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Tuesday, June 6, 2023

Motor Recruitment and Compensation During a Single Leg Squat

Brent Brookbush

Brent Brookbush


Research Review: Motor recruitment and compensation during a single leg squat.

By Jinny McGivern, DPT, PT, CFMT, Certified Yoga Instructor

Edited by Brent Brookbush DPT, PT, COMT, MS, PES, CES, CSCS, H/FS

Original Citation: Mauntel, T., Begalle, R., Cram, T., Frank, B., Hirth, C., Blackburn, T., & Padua, D. (2013). The effects of lower extremity muscle activation and passive range of motion on single leg squat performance. Journal Of Strength And Conditioning Research / National Strength & Conditioning Association, 27(7), 1813-1823. ABSTRACT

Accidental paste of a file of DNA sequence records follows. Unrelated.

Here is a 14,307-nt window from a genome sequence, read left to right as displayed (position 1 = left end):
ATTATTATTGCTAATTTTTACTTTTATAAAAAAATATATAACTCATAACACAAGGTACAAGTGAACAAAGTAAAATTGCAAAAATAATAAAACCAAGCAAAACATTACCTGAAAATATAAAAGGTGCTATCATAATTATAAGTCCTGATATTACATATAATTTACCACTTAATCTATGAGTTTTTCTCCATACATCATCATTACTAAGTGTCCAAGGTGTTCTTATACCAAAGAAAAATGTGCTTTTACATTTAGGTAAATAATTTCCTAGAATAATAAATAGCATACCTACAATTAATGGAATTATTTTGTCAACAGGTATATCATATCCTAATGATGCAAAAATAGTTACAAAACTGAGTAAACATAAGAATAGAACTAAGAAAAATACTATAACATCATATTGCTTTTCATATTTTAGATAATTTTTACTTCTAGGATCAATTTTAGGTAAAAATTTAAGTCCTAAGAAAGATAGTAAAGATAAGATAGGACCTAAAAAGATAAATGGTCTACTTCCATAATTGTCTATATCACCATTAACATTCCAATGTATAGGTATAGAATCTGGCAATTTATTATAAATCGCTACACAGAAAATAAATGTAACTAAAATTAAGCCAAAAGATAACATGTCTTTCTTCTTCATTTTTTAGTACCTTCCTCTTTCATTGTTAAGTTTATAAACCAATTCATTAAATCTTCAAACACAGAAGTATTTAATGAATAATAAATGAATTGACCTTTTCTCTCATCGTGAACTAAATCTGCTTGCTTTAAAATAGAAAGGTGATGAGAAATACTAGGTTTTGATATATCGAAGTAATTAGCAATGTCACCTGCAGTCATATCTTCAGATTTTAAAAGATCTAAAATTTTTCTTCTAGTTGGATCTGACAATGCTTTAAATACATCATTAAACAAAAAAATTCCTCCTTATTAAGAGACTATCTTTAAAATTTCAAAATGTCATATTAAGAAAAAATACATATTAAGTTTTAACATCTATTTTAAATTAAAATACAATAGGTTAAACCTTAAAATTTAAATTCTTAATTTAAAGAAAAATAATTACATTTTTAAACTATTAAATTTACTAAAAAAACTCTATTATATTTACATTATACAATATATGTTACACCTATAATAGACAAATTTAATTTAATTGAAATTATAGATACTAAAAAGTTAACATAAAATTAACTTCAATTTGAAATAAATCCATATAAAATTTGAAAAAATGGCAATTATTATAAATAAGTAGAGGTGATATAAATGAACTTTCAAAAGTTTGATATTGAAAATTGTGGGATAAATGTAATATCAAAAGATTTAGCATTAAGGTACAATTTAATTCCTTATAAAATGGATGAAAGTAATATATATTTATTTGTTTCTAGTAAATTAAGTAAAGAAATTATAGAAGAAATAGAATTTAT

Why is this relevant?: This study provides essential information about how the relationship between lower extremity range of motion and muscle activation patterns relate to the incidence of dynamic knee valgus during a single leg squat. The single leg squat is a movement pattern that is common to many functional & recreation activities. An increase in dynamic knee valgus has been associated with lower extremity injuries such as ACL rupture, MCL rupture and Patellofemoral Pain Syndrome. Characteristics of an optimal movement pattern are identified and provide the human movement professional with a basis for designing intervention strategies to improve movement and reduce the risk of future injury.

Caption: single-leg-squat-to-bilateral-cable-pull-down

Study Summary

Study DesignCohort Design
Level of Evidence 2b - Individual Cohort Study
Subject Demographics
  • Age: 20.2 +/- 1.5 yrs (Experimental - Increased knee valgus in SLS); 20.2 +/- 1.8 yrs (Controls - Neutral knee alignment in SLS)
  • Gender: 20 males; 20 females
  • Characteristics: young; healthy; physically active; no low back or lower extremity injury in previous 6 months; no known neurological condition; no pregnancy